This is something I’ve thought about fairly often but could never really visualize, until now.
Below are two Sun Path Diagrams, one for St. Petersburg, Russia and one for Athens, Georgia, my home towns. They show the sun path and sunrise and sunset on the longest and shortest days of the year. (I got them here.)
Here’s the key — the Green line is the path of the sun on the June 21 (the longest day of the year in the northern hemisphere); the Blue line is the path of the sun on December 21 (the shortest day). The Orange line is for November 9, 2010.
So you can see a few interesting things —
In St. Pete on June 21 sunrise is at 4:35am (rising in the NE) and sunset is at 11:26pm (in the NW). The sun at its height is at about 50 degrees. Look at the path of the sun. It’s really amazing, so very different from what I grew up with (below).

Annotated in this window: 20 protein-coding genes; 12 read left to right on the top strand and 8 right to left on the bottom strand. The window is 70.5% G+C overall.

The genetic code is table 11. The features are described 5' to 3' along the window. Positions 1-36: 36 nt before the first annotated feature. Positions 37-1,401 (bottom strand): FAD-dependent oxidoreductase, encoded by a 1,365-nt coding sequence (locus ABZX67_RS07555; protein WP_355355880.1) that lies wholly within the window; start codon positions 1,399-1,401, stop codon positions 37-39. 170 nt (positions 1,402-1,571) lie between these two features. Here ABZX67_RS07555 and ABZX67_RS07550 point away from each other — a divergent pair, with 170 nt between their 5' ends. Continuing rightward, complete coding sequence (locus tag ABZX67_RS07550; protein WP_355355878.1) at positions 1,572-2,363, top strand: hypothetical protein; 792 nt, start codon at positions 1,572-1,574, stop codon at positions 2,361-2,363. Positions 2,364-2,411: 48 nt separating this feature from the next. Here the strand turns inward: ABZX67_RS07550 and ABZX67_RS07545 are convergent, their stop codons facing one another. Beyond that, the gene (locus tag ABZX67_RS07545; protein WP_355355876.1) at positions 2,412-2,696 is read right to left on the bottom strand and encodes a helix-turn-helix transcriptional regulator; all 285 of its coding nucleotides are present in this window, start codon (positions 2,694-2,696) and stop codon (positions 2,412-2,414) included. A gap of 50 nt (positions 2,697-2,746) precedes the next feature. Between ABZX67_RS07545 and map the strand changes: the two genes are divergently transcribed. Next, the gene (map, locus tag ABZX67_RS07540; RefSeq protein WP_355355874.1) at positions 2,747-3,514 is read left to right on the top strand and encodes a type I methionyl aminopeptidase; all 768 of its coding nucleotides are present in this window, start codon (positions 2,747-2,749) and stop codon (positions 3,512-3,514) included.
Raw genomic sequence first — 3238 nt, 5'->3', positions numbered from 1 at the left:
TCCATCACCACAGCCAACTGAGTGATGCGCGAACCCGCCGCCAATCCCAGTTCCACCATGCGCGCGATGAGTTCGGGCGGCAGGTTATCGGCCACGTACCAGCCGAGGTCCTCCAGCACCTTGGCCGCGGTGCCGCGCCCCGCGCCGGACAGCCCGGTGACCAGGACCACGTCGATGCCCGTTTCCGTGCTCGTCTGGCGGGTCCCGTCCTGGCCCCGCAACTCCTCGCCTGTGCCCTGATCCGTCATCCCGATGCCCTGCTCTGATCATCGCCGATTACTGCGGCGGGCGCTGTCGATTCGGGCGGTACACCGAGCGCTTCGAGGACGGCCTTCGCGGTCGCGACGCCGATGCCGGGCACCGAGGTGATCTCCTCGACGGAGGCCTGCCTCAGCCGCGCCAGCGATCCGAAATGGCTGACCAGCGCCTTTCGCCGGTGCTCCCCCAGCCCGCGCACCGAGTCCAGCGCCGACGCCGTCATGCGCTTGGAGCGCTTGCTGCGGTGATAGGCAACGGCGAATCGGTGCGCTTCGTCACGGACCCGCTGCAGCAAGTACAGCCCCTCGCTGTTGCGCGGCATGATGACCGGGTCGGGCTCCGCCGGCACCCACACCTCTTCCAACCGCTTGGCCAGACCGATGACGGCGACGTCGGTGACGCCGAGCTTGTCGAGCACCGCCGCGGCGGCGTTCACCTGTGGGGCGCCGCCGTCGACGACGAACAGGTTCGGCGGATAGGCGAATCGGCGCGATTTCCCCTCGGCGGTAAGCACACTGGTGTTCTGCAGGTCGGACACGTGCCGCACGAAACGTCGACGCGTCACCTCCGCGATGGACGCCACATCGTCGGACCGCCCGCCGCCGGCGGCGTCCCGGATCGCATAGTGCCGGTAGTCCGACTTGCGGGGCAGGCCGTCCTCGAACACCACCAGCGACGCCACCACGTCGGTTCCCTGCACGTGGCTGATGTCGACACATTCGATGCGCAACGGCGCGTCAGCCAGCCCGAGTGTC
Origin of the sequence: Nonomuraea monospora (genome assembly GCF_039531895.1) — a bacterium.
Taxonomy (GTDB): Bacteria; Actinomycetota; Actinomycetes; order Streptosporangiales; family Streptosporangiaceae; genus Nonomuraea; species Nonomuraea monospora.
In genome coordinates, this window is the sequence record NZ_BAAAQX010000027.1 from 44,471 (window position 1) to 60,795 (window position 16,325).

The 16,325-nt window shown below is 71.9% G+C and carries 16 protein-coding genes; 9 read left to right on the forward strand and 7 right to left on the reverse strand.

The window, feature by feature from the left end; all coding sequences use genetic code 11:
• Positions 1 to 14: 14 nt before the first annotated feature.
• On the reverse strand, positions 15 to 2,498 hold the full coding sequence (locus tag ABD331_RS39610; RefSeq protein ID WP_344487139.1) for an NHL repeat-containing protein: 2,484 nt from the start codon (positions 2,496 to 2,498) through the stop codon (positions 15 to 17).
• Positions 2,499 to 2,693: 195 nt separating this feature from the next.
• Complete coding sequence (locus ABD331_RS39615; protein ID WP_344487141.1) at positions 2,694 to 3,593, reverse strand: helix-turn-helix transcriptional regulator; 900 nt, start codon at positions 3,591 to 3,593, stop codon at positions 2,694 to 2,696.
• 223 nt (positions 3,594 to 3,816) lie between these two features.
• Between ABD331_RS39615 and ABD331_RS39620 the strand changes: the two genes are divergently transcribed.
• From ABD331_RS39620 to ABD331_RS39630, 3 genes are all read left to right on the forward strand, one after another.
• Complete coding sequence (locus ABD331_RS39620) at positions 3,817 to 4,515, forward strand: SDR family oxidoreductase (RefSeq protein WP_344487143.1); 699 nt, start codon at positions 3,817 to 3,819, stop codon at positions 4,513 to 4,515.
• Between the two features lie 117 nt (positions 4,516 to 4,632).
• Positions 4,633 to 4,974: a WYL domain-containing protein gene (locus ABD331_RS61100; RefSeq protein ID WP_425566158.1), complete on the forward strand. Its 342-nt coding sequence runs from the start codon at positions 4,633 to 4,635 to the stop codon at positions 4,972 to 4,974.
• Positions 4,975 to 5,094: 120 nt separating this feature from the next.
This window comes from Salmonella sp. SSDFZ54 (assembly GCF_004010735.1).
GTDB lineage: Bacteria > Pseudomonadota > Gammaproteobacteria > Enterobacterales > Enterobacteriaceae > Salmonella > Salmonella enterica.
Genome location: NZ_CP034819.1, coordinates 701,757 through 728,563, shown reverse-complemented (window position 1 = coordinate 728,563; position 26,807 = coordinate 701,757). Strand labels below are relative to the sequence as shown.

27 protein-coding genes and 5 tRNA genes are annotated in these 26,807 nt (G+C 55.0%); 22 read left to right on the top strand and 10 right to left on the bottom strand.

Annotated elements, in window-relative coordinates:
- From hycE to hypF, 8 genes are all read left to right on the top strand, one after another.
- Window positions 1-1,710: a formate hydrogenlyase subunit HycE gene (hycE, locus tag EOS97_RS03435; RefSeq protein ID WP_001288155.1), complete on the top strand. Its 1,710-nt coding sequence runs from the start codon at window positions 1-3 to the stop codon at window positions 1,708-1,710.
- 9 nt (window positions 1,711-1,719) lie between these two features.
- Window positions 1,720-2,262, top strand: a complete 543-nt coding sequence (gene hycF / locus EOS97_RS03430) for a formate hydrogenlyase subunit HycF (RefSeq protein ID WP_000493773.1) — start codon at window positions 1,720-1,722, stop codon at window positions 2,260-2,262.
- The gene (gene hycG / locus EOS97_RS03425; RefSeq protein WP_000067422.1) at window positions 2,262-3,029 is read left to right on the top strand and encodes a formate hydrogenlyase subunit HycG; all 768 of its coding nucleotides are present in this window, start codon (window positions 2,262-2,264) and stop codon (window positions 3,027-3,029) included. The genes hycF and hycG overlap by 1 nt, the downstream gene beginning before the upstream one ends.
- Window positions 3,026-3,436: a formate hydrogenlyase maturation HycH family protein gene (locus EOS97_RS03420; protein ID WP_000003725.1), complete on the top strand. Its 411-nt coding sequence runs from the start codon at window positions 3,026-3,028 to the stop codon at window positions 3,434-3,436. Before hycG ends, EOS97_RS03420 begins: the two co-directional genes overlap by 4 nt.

On December 21 sunrise is 10am (in the SE) and sunset is at 3:54pm (in the SW). With the sun only about 8 degrees above the horizon max. That doesn’t give much sunshine!
On June 21 sunrise is at 6:23am and sunset is at 8:48pm.
On December 21 sunrise is 7am and sunset is at 5:28pm.
And for fun here is Tulcán, Ecuador, VERY close to the equator:
And here is Inari, Finland, in Lapland, above the Arctic Circle:
The sun doesn’t rise on December 21, and it doesn’t set on June 21. Very cool. I’d love to go there sometime.